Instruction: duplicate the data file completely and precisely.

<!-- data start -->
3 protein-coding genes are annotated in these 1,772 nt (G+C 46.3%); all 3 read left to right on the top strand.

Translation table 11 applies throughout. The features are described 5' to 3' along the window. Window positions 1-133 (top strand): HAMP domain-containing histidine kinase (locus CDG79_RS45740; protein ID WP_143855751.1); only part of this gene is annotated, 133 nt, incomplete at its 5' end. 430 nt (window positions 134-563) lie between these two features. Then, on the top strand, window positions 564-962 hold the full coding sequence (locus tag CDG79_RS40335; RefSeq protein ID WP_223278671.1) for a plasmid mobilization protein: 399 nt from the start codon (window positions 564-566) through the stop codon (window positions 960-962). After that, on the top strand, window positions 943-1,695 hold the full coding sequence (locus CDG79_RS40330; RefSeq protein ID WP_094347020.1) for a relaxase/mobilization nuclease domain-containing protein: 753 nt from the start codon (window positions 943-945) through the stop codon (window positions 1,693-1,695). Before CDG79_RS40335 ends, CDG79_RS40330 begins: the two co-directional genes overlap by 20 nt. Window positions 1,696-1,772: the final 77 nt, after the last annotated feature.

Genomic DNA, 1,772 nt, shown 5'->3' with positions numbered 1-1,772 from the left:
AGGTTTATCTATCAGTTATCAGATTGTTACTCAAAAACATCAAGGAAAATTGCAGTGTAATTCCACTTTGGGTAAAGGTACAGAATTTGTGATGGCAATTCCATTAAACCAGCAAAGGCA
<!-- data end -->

3 protein-coding genes are annotated in these 1,772 nt (G+C 46.3%); all 3 read left to right on the top strand.

Translation table 11 applies throughout. The features are described 5' to 3' along the window. Window positions 1-133 (top strand): HAMP domain-containing histidine kinase (locus CDG79_RS45740; protein ID WP_143855751.1); only part of this gene is annotated, 133 nt, incomplete at its 5' end. 430 nt (window positions 134-563) lie between these two features. Then, on the top strand, window positions 564-962 hold the full coding sequence (locus tag CDG79_RS40335; RefSeq protein ID WP_223278671.1) for a plasmid mobilization protein: 399 nt from the start codon (window positions 564-566) through the stop codon (window positions 960-962). After that, on the top strand, window positions 943-1,695 hold the full coding sequence (locus CDG79_RS40330; RefSeq protein ID WP_094347020.1) for a relaxase/mobilization nuclease domain-containing protein: 753 nt from the start codon (window positions 943-945) through the stop codon (window positions 1,693-1,695). Before CDG79_RS40335 ends, CDG79_RS40330 begins: the two co-directional genes overlap by 20 nt. Window positions 1,696-1,772: the final 77 nt, after the last annotated feature.

Genomic DNA, 1,772 nt, shown 5'->3' with positions numbered 1-1,772 from the left:
AGGTTTATCTATCAGTTATCAGATTGTTACTCAAAAACATCAAGGAAAATTGCAGTGTAATTCCACTTTGGGTAAAGGTACAGAATTTGTGATGGCAATTCCATTAAACCAGCAAAGGCA